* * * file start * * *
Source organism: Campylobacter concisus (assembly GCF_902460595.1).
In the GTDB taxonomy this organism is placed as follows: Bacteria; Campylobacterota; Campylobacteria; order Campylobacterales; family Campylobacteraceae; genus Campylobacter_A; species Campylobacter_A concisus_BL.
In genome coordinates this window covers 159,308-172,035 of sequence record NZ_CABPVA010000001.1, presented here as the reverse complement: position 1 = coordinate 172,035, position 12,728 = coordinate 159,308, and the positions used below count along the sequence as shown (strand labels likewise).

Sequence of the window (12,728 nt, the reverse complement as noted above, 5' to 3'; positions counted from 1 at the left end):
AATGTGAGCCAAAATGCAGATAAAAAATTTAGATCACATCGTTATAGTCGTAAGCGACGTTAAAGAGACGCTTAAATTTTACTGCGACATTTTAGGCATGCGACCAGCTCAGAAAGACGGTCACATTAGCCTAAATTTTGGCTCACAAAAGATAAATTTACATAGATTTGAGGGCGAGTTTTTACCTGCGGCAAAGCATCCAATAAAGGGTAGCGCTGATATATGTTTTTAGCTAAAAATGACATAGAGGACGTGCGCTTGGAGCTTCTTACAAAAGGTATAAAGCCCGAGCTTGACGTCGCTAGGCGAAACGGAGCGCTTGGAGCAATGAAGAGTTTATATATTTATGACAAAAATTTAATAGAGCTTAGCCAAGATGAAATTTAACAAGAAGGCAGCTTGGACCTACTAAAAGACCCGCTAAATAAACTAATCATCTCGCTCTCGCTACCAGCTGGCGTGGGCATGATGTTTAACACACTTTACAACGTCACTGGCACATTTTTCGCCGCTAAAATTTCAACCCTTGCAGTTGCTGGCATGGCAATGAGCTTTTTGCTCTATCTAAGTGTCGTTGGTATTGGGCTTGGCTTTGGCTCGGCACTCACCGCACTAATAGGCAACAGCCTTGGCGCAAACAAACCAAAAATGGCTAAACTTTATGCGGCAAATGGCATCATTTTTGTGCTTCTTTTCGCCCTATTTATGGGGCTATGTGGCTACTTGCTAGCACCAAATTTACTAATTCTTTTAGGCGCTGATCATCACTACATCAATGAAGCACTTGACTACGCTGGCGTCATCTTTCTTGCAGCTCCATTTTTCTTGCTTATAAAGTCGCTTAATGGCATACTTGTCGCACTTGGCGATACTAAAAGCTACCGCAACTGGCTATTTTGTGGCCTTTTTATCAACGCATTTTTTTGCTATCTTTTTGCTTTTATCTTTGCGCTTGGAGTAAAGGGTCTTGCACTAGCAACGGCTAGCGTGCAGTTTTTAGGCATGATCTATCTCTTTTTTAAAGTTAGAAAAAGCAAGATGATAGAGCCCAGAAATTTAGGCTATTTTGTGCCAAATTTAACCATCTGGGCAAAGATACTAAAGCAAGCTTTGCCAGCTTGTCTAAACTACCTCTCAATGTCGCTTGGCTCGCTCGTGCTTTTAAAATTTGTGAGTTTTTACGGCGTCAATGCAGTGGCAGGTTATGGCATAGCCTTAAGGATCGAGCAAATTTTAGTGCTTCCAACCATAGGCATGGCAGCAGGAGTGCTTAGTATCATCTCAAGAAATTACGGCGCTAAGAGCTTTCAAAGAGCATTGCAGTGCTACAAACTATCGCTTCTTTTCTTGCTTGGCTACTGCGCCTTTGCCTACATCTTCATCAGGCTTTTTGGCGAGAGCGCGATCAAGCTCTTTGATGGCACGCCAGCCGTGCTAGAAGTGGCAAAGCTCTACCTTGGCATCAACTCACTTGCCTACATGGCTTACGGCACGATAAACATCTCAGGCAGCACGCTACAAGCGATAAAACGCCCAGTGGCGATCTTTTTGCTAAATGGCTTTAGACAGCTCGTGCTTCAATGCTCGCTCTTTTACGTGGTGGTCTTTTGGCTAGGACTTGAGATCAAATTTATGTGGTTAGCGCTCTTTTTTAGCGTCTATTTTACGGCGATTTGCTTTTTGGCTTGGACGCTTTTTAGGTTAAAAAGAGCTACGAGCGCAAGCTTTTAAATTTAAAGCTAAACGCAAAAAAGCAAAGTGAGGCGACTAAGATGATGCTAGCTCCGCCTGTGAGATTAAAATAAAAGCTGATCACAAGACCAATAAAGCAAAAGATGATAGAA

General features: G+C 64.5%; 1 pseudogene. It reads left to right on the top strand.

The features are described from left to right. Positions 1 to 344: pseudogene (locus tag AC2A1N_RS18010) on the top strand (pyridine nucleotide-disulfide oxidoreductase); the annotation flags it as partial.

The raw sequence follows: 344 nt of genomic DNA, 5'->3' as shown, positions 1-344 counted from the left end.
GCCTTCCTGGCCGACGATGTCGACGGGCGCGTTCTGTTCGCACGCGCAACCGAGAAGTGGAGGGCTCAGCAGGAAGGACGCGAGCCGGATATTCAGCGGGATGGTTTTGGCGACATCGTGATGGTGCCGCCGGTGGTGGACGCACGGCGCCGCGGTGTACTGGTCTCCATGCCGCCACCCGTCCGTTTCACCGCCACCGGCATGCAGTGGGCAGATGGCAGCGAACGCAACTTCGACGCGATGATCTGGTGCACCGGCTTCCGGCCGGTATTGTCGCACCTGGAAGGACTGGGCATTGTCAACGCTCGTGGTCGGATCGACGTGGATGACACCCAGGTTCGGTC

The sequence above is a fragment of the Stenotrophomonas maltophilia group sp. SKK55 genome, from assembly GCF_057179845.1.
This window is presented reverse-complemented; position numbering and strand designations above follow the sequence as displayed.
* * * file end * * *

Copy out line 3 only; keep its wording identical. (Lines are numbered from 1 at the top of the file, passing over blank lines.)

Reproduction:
In genome coordinates this window covers 159,308-172,035 of sequence record NZ_CABPVA010000001.1, presented here as the reverse complement: position 1 = coordinate 172,035, position 12,728 = coordinate 159,308, and the positions used below count along the sequence as shown (strand labels likewise).